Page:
The media are wrestling with the conundrum that resentment against the Coalition was almost wholly focussed on the Lib-Dems, when arguably the Conservatives bore more responsibility. The debate has become ever more convoluted and further from the point.
Actually it’s quite simple.
Conservative voters, by and large, recognised the need for fiscal consolidation. Of course they’re concerned and worried about how it may affect them. We all are. But they’re getting very much what they expected.
Lib-Dems, on the other hand, have always been the soft-option party. They can afford in opposition to be nice to everyone. “Promise the punters Paradise” seems to be the strategy. They’ll offer different and incompatible commitments in adjacent constituencies — or even on adjacent doorsteps — confident that they’ll never have to deliver.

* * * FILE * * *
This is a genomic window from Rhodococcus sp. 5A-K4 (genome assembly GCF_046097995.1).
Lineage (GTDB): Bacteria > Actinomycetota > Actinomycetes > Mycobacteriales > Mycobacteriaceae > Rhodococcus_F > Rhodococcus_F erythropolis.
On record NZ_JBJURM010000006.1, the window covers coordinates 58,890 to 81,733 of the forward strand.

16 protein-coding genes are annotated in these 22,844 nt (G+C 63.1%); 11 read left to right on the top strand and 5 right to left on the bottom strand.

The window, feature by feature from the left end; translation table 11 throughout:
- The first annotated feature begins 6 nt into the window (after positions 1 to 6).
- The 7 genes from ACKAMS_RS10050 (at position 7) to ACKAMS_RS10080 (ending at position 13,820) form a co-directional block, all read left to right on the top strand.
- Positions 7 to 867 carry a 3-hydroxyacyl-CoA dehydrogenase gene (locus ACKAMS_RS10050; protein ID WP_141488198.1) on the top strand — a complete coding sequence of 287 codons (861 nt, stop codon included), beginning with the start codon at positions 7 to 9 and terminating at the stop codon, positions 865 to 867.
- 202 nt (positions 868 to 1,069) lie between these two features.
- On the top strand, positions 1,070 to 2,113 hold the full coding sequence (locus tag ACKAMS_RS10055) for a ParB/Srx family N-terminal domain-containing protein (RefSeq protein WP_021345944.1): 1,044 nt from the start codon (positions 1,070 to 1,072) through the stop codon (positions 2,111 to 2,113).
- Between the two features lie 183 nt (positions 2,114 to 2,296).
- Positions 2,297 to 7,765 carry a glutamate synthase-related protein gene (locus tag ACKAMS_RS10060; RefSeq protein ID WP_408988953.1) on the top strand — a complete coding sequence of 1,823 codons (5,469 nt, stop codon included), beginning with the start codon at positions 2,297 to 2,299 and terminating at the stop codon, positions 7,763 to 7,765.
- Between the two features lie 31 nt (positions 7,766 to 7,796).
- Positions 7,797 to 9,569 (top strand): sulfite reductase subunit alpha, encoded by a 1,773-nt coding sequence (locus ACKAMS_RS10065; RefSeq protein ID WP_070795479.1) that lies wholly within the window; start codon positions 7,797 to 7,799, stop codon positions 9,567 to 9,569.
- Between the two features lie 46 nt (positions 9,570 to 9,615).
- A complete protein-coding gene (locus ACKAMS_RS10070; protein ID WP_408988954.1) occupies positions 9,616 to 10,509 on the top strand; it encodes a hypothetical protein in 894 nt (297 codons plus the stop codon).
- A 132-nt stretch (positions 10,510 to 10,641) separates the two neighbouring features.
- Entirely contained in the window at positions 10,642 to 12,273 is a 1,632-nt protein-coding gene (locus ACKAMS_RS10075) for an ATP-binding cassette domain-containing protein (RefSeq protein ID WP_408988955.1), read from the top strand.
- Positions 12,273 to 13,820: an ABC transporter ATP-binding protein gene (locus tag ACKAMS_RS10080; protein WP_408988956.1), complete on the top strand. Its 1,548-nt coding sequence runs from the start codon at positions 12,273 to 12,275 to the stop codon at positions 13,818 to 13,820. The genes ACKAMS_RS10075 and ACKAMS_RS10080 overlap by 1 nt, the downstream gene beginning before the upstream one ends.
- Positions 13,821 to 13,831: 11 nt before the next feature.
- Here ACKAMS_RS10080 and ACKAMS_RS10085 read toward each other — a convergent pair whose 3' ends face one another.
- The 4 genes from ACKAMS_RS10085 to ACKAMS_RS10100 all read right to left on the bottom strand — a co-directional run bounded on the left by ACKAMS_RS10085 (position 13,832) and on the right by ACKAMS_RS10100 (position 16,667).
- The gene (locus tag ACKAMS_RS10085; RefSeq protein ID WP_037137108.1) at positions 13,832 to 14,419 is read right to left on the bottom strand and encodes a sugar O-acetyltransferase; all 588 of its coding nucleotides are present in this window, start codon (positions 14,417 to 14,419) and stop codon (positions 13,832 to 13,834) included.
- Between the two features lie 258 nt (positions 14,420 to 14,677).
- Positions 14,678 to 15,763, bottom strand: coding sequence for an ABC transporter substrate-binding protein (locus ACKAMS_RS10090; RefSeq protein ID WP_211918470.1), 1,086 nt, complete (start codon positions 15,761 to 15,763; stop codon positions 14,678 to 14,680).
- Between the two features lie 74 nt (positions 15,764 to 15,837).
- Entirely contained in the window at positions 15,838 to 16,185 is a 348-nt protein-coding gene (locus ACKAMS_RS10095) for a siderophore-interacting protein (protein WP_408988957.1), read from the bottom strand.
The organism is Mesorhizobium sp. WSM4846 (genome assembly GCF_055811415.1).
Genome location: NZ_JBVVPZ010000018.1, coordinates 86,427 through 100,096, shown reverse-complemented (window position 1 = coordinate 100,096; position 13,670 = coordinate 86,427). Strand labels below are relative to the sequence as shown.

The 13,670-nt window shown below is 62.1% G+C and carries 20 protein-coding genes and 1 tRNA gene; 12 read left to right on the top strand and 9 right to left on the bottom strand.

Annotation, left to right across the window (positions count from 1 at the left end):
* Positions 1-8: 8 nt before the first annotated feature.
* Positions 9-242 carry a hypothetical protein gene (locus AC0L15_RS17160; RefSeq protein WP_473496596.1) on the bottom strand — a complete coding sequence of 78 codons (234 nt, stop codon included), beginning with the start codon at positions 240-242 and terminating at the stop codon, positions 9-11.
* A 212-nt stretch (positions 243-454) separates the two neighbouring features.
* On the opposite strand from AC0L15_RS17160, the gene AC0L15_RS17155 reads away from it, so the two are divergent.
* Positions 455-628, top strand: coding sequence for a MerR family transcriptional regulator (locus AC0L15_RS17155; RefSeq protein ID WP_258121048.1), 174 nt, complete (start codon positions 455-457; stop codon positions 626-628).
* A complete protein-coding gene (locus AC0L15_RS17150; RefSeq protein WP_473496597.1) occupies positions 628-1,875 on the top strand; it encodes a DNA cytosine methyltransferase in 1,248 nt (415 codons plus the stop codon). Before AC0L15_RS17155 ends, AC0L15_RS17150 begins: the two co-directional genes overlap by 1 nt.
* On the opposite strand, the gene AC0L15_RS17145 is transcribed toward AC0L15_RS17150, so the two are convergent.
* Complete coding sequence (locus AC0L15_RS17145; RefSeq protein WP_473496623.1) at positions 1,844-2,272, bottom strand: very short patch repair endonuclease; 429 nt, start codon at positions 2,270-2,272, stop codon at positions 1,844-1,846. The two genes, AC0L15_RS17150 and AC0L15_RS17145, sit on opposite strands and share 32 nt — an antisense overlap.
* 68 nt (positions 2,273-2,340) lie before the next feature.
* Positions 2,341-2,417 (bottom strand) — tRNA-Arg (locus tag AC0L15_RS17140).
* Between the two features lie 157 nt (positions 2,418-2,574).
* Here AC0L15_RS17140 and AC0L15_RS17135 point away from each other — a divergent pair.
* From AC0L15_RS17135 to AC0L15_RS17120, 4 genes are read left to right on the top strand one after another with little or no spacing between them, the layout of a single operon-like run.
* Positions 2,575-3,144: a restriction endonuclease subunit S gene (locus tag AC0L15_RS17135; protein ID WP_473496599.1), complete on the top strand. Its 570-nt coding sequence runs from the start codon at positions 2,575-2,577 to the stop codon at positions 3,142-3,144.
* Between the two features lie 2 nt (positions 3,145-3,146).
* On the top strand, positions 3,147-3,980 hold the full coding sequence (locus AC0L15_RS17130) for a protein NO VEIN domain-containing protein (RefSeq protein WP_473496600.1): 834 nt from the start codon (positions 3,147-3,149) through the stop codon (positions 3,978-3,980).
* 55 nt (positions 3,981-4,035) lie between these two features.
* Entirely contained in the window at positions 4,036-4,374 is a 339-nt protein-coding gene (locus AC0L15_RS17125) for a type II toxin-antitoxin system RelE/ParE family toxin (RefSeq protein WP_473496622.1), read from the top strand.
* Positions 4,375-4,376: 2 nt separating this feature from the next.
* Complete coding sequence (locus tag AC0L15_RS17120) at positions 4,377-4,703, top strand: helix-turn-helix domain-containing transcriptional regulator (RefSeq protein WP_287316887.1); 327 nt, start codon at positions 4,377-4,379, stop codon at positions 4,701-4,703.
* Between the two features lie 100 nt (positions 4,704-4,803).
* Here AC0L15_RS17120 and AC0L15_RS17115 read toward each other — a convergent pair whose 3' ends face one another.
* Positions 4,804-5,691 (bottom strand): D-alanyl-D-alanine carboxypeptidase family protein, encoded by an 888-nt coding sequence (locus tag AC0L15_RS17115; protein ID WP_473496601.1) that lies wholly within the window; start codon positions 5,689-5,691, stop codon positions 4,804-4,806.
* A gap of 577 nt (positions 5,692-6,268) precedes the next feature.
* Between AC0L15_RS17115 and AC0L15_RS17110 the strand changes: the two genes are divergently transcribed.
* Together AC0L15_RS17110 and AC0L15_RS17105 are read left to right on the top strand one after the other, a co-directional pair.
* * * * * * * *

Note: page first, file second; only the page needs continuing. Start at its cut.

But now that they have a toe-hold in government, they’re getting a dose of reality. The chickens are coming home to roost.
So the Tory vote held up because the Coalition is delivering broadly what most Conservative voters expected. But erstwhile Lib-Dem voters have deserted the party in their millions, because in government, it could no longer live up to its cuddly image, nor deliver its wild promises. Simple, really. But it will take the Lib-Dems a very long time to recover, if they ever do.